Gene network in pulmonary tuberculosis based on bioinformatic analysis
BMC Infectious Diseases
Pulmonary tuberculosis (PTB) is one of the serious infectious diseases worldwide; however, the gene network involved in the host response remain largely unclear. This study integrated two cohorts profile datasets GSE34608 and GSE83456 to elucidate the potential gene network and signaling pathways in PTB. Differentially expressed genes (DEGs) were obtained for Gene ontology (GO), Kyoto Encyclopedia of Genes and Genomes (KEGG) analysis using Metascape database. Protein-Protein Interaction (PPI)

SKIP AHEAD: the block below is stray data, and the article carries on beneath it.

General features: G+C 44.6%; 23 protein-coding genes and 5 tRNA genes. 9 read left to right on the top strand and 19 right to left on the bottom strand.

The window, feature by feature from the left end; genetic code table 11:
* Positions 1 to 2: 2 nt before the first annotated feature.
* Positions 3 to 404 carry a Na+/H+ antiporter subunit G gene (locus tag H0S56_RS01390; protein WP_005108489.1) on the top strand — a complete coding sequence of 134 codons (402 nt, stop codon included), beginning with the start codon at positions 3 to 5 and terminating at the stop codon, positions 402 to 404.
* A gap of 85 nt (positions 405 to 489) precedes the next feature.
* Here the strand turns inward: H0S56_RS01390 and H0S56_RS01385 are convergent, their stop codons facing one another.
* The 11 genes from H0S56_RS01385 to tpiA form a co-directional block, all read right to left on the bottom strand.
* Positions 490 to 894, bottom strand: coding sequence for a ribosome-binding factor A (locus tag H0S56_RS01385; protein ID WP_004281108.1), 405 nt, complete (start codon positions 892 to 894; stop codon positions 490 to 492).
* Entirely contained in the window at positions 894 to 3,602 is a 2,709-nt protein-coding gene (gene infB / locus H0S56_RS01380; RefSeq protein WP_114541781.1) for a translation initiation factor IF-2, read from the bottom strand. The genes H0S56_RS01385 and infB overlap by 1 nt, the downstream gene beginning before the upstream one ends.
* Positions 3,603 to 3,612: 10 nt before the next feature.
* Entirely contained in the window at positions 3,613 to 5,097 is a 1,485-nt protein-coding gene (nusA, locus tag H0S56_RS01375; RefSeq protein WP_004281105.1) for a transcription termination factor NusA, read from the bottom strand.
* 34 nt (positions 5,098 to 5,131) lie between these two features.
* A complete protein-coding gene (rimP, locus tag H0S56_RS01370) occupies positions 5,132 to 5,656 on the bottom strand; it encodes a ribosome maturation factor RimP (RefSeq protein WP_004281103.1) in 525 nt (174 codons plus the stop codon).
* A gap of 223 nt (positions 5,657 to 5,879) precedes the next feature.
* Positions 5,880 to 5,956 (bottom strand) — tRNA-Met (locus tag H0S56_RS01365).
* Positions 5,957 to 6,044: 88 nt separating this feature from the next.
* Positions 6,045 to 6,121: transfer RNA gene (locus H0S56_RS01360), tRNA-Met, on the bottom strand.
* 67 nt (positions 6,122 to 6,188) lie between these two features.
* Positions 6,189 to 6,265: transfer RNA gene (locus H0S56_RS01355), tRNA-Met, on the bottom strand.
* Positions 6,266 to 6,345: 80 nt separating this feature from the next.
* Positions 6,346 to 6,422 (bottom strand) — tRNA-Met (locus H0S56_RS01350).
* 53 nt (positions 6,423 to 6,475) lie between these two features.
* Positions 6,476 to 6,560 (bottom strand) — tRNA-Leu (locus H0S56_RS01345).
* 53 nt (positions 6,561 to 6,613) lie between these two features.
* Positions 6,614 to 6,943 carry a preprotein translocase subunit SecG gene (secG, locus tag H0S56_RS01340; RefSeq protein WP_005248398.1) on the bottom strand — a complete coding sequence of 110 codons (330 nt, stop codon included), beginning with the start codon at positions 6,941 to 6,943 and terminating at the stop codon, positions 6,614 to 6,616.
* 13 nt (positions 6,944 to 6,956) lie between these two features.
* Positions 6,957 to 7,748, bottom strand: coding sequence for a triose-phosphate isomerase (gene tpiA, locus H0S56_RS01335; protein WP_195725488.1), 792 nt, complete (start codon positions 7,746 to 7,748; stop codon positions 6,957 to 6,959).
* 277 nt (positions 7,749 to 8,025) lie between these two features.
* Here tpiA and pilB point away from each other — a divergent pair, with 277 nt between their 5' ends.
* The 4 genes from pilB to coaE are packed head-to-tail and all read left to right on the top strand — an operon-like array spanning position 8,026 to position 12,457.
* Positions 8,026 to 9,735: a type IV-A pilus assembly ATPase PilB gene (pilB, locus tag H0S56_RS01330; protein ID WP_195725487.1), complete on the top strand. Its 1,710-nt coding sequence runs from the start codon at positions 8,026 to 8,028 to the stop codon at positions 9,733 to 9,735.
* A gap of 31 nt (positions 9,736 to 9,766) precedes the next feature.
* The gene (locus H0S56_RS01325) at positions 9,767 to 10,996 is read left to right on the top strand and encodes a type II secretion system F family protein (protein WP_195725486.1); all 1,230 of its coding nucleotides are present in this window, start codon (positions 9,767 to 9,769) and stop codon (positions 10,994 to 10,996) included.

... twork of DEGs was constructed by the online database the Search Tool for the Retrieval of Interacting Genes (STRING). Modules were identified by the plug-in APP Molecular Complex Detection (MCODE) in Cytoscape. GO and KEGG pathway of Module 1 were further analyzed by STRING. Hub genes were selected for further expression validation in dataset GSE19439. The gene expression level was also investigated in the dataset GSE31348 to display the change pattern during the PTB treatment. Totally, 180 shared DEGs were identified from two datasets. Gene function and KEGG pathway enrichment revealed that DEGs mainly enriched in defense response to other organism, response to bacterium, myeloid leukocyte activation, cytokine production, etc. Seven modules were clustered based on PPI network. Module 1 contained 35 genes related to cytokine associated functions, among which 14 genes, including chemokine receptors, interferon-induced proteins and Toll-like receptors, were identified as hub genes. Expression levels of the hub genes were validated with a third dataset GSE19439. The signature of this core gene network showed significant response to Mycobacterium tuberculosis (Mtb) infection, and correlated with the gene network pattern during anti-PTB therapy. Our study unveils the coordination of causal genes during PTB infection, and provides a promising gene panel for PTB diagnosis. As major regulators of the host immune response to Mtb infection, the 14 hub genes are also potential molecular targets for developing PTB drugs.